Tobias Macey
0:25:29
Yeah, it's definitely a complex challenge. And as you said, it's not just the technical, it's also the social aspects of it. And because of the fact that a lot of the people who are using it don't have internet access, it's not necessarily viable to just ship those increments over the internet, you would have to have another physical medium of sending it along, and then have a way of merging the information on a hard drive or something like that. So right, that's best of luck in in that overall effort. And then we under involvement in Python, Argentina, and working on projects such as CD pedia, you have also been working as a core developer for C Python. And I'm wondering how you got started on that path. And what specific areas of the language and runtime you've been most involved with and most focused on.
Facundo Batista
0:26:13
And I started, I have this problem around 2002, where I started a personal project for managing my own money, my own finances. And quickly I found out, I found out that float acid at the time was not a good fit for handling money. So trying to see how you can handle money in in Python, I found out that there was this idea of creating this email data type, which is the best fit for handle money. But that was not the really there. So in my original maize maze, Gisele mantra, some suggested that I did that the this Amanda Debbie is what I needed. And I decided to make it happen there was cold around there. And it is this is pick from IBM, which is specify exactly how the dissimilar the type worker. So I started to work into this email module, I received a lot of help from people that knew a lot about numbers. And I got into things like Tim Peters, or Eric snow, or Well, there is a there was a lot of people involved. But my main success there was to start and finish. Very complicated. Pip that was was is the symbol, the symbol model, and then implementing the model. At that point, I become a core developer because I was committing a lot of code, committing a lot of tests pretty well. Basically working in the in the decimal model. Beyond the decimal module itself, I like to participate in Python back days a lot. And I started to create small events in Argentina for people to grab bags of C, Python and work on them. And I normally tend to work on stuff like that in in Python sprints and everything. But I even even as I'm a core developer, I really don't spend a lot of time with the source code. I'm I the last 15 years or something, or mostly the last 10 years, I was heavily focused in the community part of Python and not so much of the call, I tend to do come eat every I know every several months because of helping somebody with, with patches, our backs the others, but it's more is most an effort of creating a community of people helping with the with the code than helping with a cold myself. For example, I participated in a seven hour Google summit of calls for people who wanted to do calls in Python and that kind of stuff.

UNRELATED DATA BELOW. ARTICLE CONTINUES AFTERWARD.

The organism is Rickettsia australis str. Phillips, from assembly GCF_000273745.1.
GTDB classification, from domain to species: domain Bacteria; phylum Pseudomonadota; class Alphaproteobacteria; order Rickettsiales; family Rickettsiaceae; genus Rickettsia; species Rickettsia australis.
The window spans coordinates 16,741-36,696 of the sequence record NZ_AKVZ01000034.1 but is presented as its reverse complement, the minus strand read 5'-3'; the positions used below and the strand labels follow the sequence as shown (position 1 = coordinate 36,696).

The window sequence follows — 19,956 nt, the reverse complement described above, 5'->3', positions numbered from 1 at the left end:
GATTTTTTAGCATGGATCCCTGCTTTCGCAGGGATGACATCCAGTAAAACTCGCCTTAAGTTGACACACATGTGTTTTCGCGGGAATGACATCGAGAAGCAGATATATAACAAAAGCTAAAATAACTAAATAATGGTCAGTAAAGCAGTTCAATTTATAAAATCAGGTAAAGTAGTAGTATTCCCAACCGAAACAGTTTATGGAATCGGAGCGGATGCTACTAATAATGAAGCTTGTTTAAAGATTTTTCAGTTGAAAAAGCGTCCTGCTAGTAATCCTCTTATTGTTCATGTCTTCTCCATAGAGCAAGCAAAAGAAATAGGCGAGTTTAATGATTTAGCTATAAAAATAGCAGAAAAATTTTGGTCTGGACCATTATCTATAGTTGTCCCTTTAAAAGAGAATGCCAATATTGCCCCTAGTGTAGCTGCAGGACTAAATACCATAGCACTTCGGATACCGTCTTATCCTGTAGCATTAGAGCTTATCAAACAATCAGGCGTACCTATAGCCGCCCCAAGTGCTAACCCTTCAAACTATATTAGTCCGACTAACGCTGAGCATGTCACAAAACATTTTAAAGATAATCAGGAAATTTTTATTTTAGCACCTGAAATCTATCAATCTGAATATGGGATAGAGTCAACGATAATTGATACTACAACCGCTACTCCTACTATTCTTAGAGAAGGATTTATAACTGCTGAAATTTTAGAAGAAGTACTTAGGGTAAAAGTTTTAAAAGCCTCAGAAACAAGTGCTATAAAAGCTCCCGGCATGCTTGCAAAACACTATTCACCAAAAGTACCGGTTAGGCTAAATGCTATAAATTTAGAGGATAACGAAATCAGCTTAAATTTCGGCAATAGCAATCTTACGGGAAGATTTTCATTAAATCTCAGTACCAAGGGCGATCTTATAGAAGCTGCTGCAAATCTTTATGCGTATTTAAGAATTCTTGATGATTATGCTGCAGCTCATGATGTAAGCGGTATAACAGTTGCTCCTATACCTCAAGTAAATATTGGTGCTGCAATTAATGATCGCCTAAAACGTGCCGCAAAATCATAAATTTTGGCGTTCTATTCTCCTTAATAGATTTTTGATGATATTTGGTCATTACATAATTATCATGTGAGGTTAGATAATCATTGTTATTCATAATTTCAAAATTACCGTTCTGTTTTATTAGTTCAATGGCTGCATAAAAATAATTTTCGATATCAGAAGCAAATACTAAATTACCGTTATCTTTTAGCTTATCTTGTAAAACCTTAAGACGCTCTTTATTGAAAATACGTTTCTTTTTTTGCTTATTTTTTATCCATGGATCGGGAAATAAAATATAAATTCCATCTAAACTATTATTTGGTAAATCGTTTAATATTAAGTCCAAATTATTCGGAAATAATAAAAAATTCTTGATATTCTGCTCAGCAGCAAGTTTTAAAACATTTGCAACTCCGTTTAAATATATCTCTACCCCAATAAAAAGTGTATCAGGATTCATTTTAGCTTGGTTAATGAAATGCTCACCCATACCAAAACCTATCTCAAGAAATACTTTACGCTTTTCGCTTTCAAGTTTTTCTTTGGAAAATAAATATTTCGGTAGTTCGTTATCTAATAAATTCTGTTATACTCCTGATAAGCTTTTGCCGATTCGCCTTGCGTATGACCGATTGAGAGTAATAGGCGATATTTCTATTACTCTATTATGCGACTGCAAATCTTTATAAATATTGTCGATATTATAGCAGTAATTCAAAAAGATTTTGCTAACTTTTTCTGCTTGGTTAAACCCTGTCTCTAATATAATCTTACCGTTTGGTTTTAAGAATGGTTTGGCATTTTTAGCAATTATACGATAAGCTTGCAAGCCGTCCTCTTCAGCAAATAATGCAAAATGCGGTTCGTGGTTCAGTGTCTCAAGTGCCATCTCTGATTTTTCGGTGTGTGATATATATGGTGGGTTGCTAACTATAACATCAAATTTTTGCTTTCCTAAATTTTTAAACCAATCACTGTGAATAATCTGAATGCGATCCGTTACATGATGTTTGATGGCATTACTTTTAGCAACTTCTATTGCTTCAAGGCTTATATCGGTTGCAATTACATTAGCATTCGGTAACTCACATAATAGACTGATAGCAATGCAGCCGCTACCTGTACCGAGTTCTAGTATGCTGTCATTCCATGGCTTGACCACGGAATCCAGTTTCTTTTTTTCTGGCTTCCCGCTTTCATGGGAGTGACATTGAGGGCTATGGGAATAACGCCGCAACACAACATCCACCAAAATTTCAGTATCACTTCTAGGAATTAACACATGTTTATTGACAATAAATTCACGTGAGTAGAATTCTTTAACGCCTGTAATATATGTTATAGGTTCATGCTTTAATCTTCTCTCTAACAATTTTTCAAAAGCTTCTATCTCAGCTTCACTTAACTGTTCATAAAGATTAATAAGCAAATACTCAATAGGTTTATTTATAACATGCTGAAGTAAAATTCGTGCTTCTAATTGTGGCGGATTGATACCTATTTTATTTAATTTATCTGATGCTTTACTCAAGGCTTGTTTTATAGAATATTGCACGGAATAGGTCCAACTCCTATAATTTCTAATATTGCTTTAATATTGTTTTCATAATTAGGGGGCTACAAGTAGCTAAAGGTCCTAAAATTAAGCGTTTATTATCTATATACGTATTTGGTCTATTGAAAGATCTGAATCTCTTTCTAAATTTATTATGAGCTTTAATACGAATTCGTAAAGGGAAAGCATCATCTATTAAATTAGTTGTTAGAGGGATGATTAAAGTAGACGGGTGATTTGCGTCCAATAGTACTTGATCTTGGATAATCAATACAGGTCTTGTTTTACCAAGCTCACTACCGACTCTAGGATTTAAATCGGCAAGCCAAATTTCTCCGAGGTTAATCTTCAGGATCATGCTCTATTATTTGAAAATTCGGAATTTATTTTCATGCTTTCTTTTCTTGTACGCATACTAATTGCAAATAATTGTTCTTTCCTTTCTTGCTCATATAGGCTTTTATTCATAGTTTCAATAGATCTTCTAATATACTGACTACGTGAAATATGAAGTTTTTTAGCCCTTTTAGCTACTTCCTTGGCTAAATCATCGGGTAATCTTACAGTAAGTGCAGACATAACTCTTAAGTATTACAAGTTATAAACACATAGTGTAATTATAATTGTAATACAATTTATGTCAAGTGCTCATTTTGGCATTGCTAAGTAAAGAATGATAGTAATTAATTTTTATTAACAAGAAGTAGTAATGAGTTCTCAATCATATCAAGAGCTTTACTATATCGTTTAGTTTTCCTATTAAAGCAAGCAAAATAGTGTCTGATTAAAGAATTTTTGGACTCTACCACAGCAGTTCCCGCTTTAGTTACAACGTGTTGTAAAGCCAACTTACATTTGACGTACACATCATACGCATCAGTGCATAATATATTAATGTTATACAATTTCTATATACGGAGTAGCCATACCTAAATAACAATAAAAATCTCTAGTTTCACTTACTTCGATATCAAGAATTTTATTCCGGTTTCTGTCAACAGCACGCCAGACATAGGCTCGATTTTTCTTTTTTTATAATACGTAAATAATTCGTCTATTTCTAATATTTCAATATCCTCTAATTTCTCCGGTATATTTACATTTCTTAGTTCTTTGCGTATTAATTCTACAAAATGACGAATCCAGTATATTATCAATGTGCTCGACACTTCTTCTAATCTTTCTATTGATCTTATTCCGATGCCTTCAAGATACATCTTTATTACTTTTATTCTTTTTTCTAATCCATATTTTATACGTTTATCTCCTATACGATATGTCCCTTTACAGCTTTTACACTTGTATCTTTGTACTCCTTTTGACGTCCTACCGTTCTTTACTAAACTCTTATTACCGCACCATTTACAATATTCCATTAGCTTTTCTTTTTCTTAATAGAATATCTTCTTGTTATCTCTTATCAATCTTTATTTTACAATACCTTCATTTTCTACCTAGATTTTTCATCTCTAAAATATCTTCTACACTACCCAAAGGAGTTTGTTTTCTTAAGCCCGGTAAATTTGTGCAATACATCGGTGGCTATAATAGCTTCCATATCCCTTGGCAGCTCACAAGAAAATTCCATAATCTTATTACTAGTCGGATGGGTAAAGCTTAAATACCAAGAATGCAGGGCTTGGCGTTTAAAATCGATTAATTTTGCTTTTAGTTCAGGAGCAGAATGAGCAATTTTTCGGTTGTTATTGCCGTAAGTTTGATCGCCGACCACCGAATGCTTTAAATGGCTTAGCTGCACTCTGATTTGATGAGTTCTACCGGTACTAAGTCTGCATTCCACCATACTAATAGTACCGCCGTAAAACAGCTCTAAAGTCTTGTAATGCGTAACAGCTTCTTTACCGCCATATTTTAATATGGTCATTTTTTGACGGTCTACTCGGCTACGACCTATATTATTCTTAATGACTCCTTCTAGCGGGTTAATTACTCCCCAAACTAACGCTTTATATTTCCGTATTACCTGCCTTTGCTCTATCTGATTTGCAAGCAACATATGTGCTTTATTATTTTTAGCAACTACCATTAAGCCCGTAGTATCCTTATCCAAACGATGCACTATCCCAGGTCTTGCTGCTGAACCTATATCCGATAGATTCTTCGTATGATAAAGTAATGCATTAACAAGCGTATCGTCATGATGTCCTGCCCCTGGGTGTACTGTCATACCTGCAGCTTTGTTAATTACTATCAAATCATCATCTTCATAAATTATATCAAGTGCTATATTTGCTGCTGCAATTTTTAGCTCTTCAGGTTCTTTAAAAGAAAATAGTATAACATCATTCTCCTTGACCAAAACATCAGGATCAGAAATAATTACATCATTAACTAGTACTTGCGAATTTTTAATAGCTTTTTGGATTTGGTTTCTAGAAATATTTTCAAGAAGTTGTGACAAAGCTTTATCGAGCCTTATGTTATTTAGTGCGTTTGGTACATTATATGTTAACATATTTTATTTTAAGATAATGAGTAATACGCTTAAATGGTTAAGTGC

Tobias Macey
0:29:45
And I'm curious what it is about the Python language and community that has caused you to spend so much of your time and attention on it as opposed to other endeavors that you might go, that you might spend your time on or other languages that you might be using perfect rationally or personally,
Facundo Batista
0:30:01
on one side of the Python, the Python language itself is something very nice and fun to work with. It's something which works good enough in most of the context that they use the language. Or, in my particular case, in all the context, I use a language. So I really don't have the needing of use another language is for when I do projects in my free time for foreign on or leveling technologies, either by thumb because I like it. And then I finished working as a Python software engineer in a couple of companies I am working in in canonical since more than 10 years ago, doing Python. So I use Python everywhere. On the other hands. Community is one of the healthiest communities that I found in the south Paulo world. There was always this good attitude of people around the language, the language, people, the community was always very welcoming. Always very respectful. And it's a good place to be for people to encourage to be it happened to me a lot that getting people from other languages into Python. In Argentina, one of the aspects was that I really like this, I don't know mailing list, because I can make a silly question and nobody will hit me in the head with something. Or specific specifically speaking about diversity. There is a lot of non male, white, good socio economic position, people that is really happy with their community. And this is this, I think this represented status of the Python community around the globe that this is very good. It's, it's very good, but at the same time, it's like, I don't know if I find anomaly, but it's not usual that communities are so well behaved.
Tobias Macey
0:32:38
Yeah, it's definitely remarkable the amount of effort that has been put in by members of the community globally to help foster that overall sense of Welcome to new people of all skill levels. And just the fact that it has been able to be maintained and sustainable as the community has grown beyond its original roots is pretty remarkable. And I think the fact that there is an organization in the form of the PSF, at the core of it to help drive a lot of those efforts, and set standards for the community has helped to allow it to scale to that, to the point that it has,
Facundo Batista
0:33:16
yes, yes.
0:33:19
For example, the BASF, always well made a focus about the diversity. For example, we every year in these pay camps, we do this, the base camp is the only event in Argentina, this is not free, because I mean, you have to pay for the hotel, and everything, but we normally gives money to people to be able to attend. And we do a focus on diversity there with PSF sponsorship for specifically for that, which makes the community more diverse. And at some point that will be it's it's a positive circle, that making the community more diversity will attract more diversity itself. And at some point, we can stop being equals in the community.